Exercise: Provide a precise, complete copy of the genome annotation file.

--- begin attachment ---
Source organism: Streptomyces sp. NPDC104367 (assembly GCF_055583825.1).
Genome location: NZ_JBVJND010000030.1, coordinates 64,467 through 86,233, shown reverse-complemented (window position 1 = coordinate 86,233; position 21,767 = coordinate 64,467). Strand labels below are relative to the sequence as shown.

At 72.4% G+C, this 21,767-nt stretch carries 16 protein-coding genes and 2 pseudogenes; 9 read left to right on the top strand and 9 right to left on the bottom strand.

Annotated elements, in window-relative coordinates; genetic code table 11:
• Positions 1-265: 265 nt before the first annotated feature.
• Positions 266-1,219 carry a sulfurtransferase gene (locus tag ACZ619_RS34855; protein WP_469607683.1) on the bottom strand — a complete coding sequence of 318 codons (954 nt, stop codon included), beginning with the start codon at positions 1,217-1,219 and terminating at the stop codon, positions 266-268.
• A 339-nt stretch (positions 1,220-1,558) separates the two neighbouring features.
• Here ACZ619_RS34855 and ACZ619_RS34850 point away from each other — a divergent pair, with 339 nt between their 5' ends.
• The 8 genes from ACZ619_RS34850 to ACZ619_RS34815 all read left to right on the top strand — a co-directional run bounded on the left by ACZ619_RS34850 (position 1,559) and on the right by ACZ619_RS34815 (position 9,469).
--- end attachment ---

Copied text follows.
Source organism: Streptomyces sp. NPDC104367 (assembly GCF_055583825.1).
Genome location: NZ_JBVJND010000030.1, coordinates 64,467 through 86,233, shown reverse-complemented (window position 1 = coordinate 86,233; position 21,767 = coordinate 64,467). Strand labels below are relative to the sequence as shown.

At 72.4% G+C, this 21,767-nt stretch carries 16 protein-coding genes and 2 pseudogenes; 9 read left to right on the top strand and 9 right to left on the bottom strand.

Annotated elements, in window-relative coordinates; genetic code table 11:
• Positions 1-265: 265 nt before the first annotated feature.
• Positions 266-1,219 carry a sulfurtransferase gene (locus tag ACZ619_RS34855; protein WP_469607683.1) on the bottom strand — a complete coding sequence of 318 codons (954 nt, stop codon included), beginning with the start codon at positions 1,217-1,219 and terminating at the stop codon, positions 266-268.
• A 339-nt stretch (positions 1,220-1,558) separates the two neighbouring features.
• Here ACZ619_RS34855 and ACZ619_RS34850 point away from each other — a divergent pair, with 339 nt between their 5' ends.
• The 8 genes from ACZ619_RS34850 to ACZ619_RS34815 all read left to right on the top strand — a co-directional run bounded on the left by ACZ619_RS34850 (position 1,559) and on the right by ACZ619_RS34815 (position 9,469).